The name of the campaign is ‘Better Health’, which is almost funny. In almost every way I am in the best health of my life. I don’t smoke, I drink rarely, I run three times a week, I don’t cry myself to sleep or stick my fingers down my throat or skip meals any more. In my early 20’s I looked at my teenage body and mourned the prime I didn’t know I was in. The flat stomach and small waist I didn’t believe I had were wasted, I thought. If I were the good little fat girl Boris wants me to be I would run to the gym, to weight watchers, back to the old habits that tried to kill me once already.
When I got better it meant getting fatter, the unhappy clothes I’d bought in Topshop unable to stretch to accommodate. My body dysmorphia did still – and does now – permeate everything, and when I would call myself fat people didn’t rush to disagree with me any more. Instead look uncomfortable, and contradict me by saying I’m beautiful, like the two things can’t exist at the same time.
The price of me liking myself has been many clothes sizes and just I start to find peace with it the government reminds me that to them I am despicable, and that this pandemic is my fault, and that I will die for it. I truly worry about relapsing in the wake of calories on menus, and the adverts telling me to lose weight, to take up less space. This isn’t about my health, it’s another poorly disguised reminder that I don’t look the way that people want me to, and it doesn’t matter at all that this is the best health of my life. The eating disorders and body dysmorphia were more life threatening.
My friend said the other day that something he struggled with with Netflix’s Sex Education was that it would give misguided hope to teenagers, that people would meet them with open arms and emotional honesty, when, in real life, that’s quite unlikely. I was thinking about that and then I saw Death of England at the National Theatre.
(Disclaimer; I really enjoyed Sex Ed but not D of E, so expect a totally balanced and level critique as normal xxx)
D of E is about Michael Fletcher, a working class white man from Essex mourning his father, Adam, who has recently died. The signs outside warn of racially offensive language and the show delivers at least on that front. Michael himself is less obvious in his racist attitudes, although certainly not absolved, whereas Adam is a pro-Leave, slur-slinging racist. Michael, himself, seems to hold essentially no views on anything, but occasionally he too babbles racial stereotypes. Adam warns his children repeatedly that there is a “time and a place” for this sort of discussion, knowing that to air those views out in public is not as acceptable as it once was.
And yet here we are.
Sat in the Dorfman.
As Michael airs those views and words out in public.
Maybe (almost certainly) there’s a point here that I am missing, but I truly don’t understand why we should be airing racist views in plays with no resolution, or implication of some sort. Just because it’s true? I don’t think that’s reason enough. I don’t think it’s lost on the audience that racism still lives on in this country, at least I hope it isn’t, but what do we serve from having a white man tell us his dad was a racist? That’s not to say that I don’t think we should represent racism at all, and it’s odd as a white woman to criticise two black men’s take on racism, but I think if we do represent these ideas, we need to see a kind of justice we don’t always see in real life, otherwise what are we showing it for? What if Adam’s views reaches one person in the audience and enables them to think that that is ok, that donating to Tommy Robinson or watching Oswald Moseley speeches are alright? It’s unlikely, sure, but little by little, the more we give attitudes like that air time, the more we can shift the way people think.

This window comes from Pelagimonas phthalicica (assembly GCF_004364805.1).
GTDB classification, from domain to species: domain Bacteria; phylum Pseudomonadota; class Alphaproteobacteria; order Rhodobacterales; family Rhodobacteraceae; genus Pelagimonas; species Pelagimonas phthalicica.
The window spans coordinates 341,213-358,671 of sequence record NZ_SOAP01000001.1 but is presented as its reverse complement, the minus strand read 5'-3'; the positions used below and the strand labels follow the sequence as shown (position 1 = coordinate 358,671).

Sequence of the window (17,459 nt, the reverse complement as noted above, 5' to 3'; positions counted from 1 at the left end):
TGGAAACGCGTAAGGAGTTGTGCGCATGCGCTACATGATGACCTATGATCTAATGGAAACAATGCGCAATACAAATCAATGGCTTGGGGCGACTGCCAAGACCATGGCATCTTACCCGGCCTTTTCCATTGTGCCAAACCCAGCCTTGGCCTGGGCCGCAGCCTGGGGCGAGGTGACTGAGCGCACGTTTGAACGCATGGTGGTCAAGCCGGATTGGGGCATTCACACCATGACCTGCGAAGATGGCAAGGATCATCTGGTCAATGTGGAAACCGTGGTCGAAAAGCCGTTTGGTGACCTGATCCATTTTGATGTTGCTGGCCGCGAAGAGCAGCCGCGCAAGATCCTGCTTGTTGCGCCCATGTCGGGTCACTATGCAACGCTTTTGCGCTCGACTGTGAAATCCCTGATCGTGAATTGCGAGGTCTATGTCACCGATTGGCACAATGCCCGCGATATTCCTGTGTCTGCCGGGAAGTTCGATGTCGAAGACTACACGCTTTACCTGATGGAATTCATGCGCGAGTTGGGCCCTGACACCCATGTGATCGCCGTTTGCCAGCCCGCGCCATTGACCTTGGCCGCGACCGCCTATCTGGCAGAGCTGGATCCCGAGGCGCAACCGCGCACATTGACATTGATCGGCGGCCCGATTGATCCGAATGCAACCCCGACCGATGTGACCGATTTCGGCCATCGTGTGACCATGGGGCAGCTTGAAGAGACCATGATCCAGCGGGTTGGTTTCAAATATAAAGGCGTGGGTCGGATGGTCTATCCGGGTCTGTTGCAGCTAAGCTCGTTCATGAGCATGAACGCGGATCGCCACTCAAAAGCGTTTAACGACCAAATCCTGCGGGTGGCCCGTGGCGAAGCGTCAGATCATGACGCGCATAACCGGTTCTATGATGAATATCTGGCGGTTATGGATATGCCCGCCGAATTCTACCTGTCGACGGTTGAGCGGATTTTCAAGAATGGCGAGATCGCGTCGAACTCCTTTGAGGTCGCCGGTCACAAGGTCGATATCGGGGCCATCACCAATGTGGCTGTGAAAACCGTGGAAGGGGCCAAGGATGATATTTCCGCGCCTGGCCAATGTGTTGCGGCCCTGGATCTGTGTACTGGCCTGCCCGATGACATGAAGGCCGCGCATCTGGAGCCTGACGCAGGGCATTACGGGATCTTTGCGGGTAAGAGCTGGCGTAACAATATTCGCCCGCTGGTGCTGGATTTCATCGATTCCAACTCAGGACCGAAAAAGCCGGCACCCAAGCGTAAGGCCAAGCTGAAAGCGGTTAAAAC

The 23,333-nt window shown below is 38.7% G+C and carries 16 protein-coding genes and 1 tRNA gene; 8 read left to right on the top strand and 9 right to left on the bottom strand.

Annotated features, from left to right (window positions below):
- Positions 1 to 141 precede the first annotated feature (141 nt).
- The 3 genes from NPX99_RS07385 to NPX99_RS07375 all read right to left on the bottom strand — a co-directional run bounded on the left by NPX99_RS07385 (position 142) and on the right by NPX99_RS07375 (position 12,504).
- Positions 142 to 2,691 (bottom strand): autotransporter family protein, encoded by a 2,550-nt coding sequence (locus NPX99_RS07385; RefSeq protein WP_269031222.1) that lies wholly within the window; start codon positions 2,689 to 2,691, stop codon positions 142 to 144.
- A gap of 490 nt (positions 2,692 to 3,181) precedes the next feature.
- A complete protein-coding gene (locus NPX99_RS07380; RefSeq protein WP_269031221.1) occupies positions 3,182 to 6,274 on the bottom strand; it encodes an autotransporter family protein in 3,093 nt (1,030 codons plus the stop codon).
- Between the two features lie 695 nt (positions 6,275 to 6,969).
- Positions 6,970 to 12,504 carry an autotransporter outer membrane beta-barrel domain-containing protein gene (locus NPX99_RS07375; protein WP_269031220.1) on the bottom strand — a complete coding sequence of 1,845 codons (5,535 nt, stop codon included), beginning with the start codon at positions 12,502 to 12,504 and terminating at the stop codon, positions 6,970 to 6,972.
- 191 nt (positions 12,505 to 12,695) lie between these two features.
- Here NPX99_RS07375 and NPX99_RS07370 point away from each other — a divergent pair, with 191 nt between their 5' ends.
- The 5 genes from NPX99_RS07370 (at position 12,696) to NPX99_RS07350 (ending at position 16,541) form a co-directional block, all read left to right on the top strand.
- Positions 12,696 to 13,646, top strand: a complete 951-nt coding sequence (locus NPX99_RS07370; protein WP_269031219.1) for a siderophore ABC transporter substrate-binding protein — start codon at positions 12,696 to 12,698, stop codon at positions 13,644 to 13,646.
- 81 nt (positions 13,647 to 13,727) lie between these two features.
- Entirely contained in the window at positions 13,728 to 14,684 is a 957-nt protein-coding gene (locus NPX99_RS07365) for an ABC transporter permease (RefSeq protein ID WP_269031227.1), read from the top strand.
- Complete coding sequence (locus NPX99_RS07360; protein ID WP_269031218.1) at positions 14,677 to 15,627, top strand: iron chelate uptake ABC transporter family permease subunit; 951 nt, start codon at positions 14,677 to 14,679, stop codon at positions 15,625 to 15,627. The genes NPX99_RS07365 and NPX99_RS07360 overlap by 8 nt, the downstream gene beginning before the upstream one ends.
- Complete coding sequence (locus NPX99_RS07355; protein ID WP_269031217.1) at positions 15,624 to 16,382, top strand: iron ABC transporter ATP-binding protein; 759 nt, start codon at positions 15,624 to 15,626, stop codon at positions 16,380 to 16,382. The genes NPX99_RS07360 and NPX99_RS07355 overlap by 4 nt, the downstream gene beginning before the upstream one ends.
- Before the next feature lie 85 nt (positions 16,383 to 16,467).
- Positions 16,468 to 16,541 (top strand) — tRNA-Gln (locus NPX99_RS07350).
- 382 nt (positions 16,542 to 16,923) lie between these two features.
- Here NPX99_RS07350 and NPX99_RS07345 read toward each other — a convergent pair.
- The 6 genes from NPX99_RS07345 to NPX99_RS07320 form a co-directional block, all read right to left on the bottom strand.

This brings me back to Sex Ed, where, admittedly, the representation perhaps isn’t the most truthful. I don’t know anyone who had a friend who ran a sex therapy clinic at school, I didn’t have a group of well dressed friends sit with me at the back of the bus when I was sexually harassed, but I think there is something to be said for aspirational representation. The issues the teens of Moordale Secondary are resolved through talking, respect, and emotional honesty. Vulnerability wins the day every time. Maybe this isn’t genuine to reality, but if we don’t show teenagers how to do it then how will they learn? Sex Ed also cleverly removes itself from distinct, linear location. Everyone is English but stylistically we are in Northern America although it’s filmed in Wales. There are 21st Century references and technologies but everyone is dressed like it’s 1982. We are removed from a sense of where we are so we are able to focus on what is happening without saying “oh this didn’t happen like this for me” because we are a couple of feet distanced from reality, just enough so we don’t directly apply it on ourselves, therefore deeming it oddly universal.
Ultimately I think we need to ask ourselves what kind of representation is actually useful, and is that always the same as the kind of representation that is truthful or authentic? We can illustrate the racist attitudes that are so present in modern society without propping them up, can’t we? Or does to represent always mean to endorse to some extent? How can we rightfully represent racists on stage without, like, having them all guillotined at the end??
(I think maybe we should just have them all guillotined at the end).
I saw Uncle Vanya at the Harold Pinter Theatre and then You Stupid Darkness! at the Southwark Playhouse on Saturday and I liked one a lot more than the other.